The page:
American Life in Poetry is made possible by The Poetry Foundation, publisher of Poetry magazine. It is also supported by the Department of English at the University of Nebraska-Lincoln. Poem copyright ©2009 by Angelo Giambra, whose most recent book of poetry is Oranges and Eggs, Finishing Line Press, 2010. Poem reprinted from the South Dakota Review, Vol. 47, no. 4, Winter 2009, by permission of Angelo Giambra and publisher. Introduction copyright ©2011 by The Poetry Foundation. The introduction's author, Ted Kooser, served as United States Poet Laureate Consultant in Poetry to the Library of Congress from 2004-2006. We do not accept unsolicited manuscripts.

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7/04/2011


American Life in Poetry: Column 328

BY TED KOOSER, U.S. POET LAUREATE, 2004-2006

I don’t often mention literary forms, but of this lovely poem by Cecilia Woloch I want to suggest that the form, a villanelle, which uses a pattern of repetition, adds to the enchantment I feel in reading it. It has a kind of layering, like memory itself. Woloch lives and teaches in southern California.

My Mother's Pillow

My mother sleeps with the Bible open on her pillow;
she reads herself to sleep and wakens startled.
She listens for her heart: each breath is shallow.

For years her hands were quick with thread and needle.
She used to sew all night when we were little;
now she sleeps with the Bible on her pillow

and believes that Jesus understands her sorrow:
her children grown, their father frail and brittle;
she stitches in her heart, her breathing shallow.

Once she even slept fast, rushed tomorrow,
mornings full of sunlight, sons and daughters.
Now she sleeps alone with the Bible on her pillow

and wakes alone and feels the house is hollow,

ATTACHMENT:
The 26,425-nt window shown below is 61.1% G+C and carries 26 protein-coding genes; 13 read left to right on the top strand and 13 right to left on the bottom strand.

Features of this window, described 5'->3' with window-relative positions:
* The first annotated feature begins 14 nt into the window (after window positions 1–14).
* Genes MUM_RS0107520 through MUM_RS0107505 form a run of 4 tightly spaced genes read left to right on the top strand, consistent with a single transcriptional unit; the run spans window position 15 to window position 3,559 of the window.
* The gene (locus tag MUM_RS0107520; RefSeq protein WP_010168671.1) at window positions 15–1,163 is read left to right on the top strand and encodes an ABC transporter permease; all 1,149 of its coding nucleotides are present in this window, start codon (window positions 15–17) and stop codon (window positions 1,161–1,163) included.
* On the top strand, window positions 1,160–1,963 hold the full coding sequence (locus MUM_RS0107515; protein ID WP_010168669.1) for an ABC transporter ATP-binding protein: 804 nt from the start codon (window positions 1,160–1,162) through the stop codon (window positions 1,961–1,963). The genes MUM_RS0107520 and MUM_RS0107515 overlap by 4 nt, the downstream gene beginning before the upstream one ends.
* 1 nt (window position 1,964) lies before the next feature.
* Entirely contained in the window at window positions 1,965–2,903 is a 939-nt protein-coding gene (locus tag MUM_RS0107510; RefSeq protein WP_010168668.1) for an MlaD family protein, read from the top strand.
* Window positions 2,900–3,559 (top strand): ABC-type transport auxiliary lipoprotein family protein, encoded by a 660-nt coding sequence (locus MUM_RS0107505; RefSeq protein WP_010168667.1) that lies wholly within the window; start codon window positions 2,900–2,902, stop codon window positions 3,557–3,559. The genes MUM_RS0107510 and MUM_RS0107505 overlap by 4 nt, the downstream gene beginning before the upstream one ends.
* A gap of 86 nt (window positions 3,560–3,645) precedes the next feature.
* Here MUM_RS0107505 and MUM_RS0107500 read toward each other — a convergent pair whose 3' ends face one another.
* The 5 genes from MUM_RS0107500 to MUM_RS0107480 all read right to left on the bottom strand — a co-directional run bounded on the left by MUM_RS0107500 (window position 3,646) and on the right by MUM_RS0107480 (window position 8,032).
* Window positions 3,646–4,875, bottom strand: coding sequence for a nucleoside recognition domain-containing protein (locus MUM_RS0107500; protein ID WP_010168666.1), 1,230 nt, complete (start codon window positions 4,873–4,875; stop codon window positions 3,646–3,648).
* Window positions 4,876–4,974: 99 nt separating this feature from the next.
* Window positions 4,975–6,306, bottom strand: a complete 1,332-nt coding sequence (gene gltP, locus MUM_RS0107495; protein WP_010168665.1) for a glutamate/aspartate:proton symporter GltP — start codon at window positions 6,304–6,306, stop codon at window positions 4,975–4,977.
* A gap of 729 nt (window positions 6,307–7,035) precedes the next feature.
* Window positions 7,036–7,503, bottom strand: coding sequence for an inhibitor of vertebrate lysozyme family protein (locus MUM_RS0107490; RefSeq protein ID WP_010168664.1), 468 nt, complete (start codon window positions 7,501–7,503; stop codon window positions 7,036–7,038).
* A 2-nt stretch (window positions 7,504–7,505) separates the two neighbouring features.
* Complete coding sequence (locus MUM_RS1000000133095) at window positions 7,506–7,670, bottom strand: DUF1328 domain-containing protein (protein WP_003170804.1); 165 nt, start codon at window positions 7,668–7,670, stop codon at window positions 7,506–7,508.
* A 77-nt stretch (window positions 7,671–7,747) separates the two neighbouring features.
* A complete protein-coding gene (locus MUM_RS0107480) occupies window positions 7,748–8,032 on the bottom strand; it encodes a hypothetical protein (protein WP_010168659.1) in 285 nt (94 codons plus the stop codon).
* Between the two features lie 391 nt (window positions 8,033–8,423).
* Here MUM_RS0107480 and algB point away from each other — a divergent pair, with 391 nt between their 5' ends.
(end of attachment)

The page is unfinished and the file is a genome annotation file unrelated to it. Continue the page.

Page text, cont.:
though my father in his blue room stirs and mutters;
she listens to him breathe: each breath is shallow.

I flutter down the darkened hallway, shadow
between their dreams, my mother and my father,
asleep in rooms I pass, my breathing shallow.
I leave the Bible open on her pillow.

  
American Life in Poetry is made possible by The Poetry Foundation, publisher of Poetry magazine. It is also supported by the Department of English at the University of Nebraska-Lincoln. Poem copyright © 2003 by Cecilia Woloch, whose most recent book of poetry is Narcissus, Tupelo Press, 2008. Reprinted from Late, by Cecilia Woloch, published by BOA Editions, Rochester, NY, 2003, by permission of Cecilia Woloch. Introduction copyright ©2011 by The Poetry Foundation. The introduction's author, Ted Kooser, served as United States Poet Laureate Consultant in Poetry to the Library of Congress from 2004-2006. We do not accept unsolicited manuscripts.

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6/27/2011



American Life in Poetry: Column 327

BY TED KOOSER, U.S. POET LAUREATE, 2004-2006

Some of us have more active fantasy lives than others, but all of us have them. Here Karin Gottshall, who lives in Vermont, shares a variety of loneliness that some of our readers may have experienced.

More Lies
 
Sometimes I say I’m going to meet my sister at the café—
even though I have no sister—just because it’s such
a beautiful thing to say. I’ve always thought so, ever since

I read a novel in which two sisters were constantly meeting
in cafés. Today, for example, I walked alone
on the wet sidewalk, wearing my rain boots, expecting

someone might ask where I was headed. I bought
a steno pad and a watch battery, the store windows
fogged up. Rain in April is a kind of promise, and it costs

nothing. I carried a bag of books to the café and ordered
tea. I like a place that’s lit by lamps. I like a place
where you can hear people talk about small things,

like the difference between azure and cerulean,
and the price of tulips. It’s going down. I watched
someone who could be my sister walk in, shaking the rain

from her hair. I thought, even now florists are filling
their coolers with tulips, five dollars a bundle. All over
the city there are sisters. Any one of them could be mine.